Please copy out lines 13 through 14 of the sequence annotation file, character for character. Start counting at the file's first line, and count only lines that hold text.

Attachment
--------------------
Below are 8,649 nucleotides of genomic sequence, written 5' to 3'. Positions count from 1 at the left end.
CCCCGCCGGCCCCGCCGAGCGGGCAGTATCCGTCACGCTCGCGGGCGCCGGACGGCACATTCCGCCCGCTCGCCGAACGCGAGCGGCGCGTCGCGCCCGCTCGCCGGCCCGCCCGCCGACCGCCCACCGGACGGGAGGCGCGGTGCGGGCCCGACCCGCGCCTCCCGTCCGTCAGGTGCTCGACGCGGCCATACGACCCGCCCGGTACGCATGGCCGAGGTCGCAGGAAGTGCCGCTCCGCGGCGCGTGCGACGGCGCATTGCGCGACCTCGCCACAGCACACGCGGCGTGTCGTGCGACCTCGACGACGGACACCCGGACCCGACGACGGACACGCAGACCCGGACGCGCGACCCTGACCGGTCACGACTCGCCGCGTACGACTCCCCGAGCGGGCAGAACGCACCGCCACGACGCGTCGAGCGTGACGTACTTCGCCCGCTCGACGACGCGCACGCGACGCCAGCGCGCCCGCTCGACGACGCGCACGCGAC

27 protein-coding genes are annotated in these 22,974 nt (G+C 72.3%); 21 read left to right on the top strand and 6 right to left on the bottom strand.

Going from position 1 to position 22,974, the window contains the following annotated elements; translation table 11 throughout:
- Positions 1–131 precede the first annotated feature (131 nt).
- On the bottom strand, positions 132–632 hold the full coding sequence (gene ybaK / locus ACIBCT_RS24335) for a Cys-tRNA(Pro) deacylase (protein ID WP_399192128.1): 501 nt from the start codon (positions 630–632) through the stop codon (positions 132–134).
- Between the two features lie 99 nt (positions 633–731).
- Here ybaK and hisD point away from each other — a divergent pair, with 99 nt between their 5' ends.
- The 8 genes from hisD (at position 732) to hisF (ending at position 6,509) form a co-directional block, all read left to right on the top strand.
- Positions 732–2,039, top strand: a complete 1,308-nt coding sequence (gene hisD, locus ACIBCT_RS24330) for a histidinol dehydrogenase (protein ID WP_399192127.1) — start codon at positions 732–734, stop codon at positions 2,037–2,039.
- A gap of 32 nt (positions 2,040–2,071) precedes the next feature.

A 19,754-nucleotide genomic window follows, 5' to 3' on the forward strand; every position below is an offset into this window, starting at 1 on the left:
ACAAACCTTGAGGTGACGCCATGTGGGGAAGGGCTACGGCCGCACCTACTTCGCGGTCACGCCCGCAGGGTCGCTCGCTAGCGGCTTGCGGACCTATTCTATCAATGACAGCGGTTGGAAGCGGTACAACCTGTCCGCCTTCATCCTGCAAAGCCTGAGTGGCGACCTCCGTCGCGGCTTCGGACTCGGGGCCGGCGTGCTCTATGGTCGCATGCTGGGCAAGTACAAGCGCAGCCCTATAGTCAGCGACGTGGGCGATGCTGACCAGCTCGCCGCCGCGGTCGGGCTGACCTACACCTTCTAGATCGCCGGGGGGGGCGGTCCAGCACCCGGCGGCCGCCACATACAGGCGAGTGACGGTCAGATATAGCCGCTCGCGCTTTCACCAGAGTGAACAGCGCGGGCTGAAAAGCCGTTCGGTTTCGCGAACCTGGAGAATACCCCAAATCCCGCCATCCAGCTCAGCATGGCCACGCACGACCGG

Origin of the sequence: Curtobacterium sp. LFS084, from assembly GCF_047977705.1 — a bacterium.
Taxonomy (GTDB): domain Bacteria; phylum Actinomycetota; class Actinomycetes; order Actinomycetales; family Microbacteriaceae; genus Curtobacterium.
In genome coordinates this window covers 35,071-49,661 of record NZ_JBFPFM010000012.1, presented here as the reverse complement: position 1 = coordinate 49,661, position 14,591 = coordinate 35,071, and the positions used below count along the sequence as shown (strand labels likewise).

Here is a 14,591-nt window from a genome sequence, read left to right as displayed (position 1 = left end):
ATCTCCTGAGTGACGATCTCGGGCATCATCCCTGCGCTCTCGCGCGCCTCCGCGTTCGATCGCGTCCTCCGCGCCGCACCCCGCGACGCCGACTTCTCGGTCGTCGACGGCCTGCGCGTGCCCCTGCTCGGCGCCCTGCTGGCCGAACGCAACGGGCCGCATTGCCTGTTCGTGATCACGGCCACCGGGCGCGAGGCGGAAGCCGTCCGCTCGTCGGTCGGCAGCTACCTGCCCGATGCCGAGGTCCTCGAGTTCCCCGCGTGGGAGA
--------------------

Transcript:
ACAAACCTTGAGGTGACGCCATGTGGGGAAGGGCTACGGCCGCACCTACTTCGCGGTCACGCCCGCAGGGTCGCTCGCTAGCGGCTTGCGGACCTATTCTATCAATGACAGCGGTTGGAAGCGGTACAACCTGTCCGCCTTCATCCTGCAAAGCCTGAGTGGCGACCTCCGTCGCGGCTTCGGACTCGGGGCCGGCGTGCTCTATGGTCGCATGCTGGGCAAGTACAAGCGCAGCCCTATAGTCAGCGACGTGGGCGATGCTGACCAGCTCGCCGCCGCGGTCGGGCTGACCTACACCTTCTAGATCGCCGGGGGGGGCGGTCCAGCACCCGGCGGCCGCCACATACAGGCGAGTGACGGTCAGATATAGCCGCTCGCGCTTTCACCAGAGTGAACAGCGCGGGCTGAAAAGCCGTTCGGTTTCGCGAACCTGGAGAATACCCCAAATCCCGCCATCCAGCTCAGCATGGCCACGCACGACCGG

Origin of the sequence: Curtobacterium sp. LFS084, from assembly GCF_047977705.1 — a bacterium.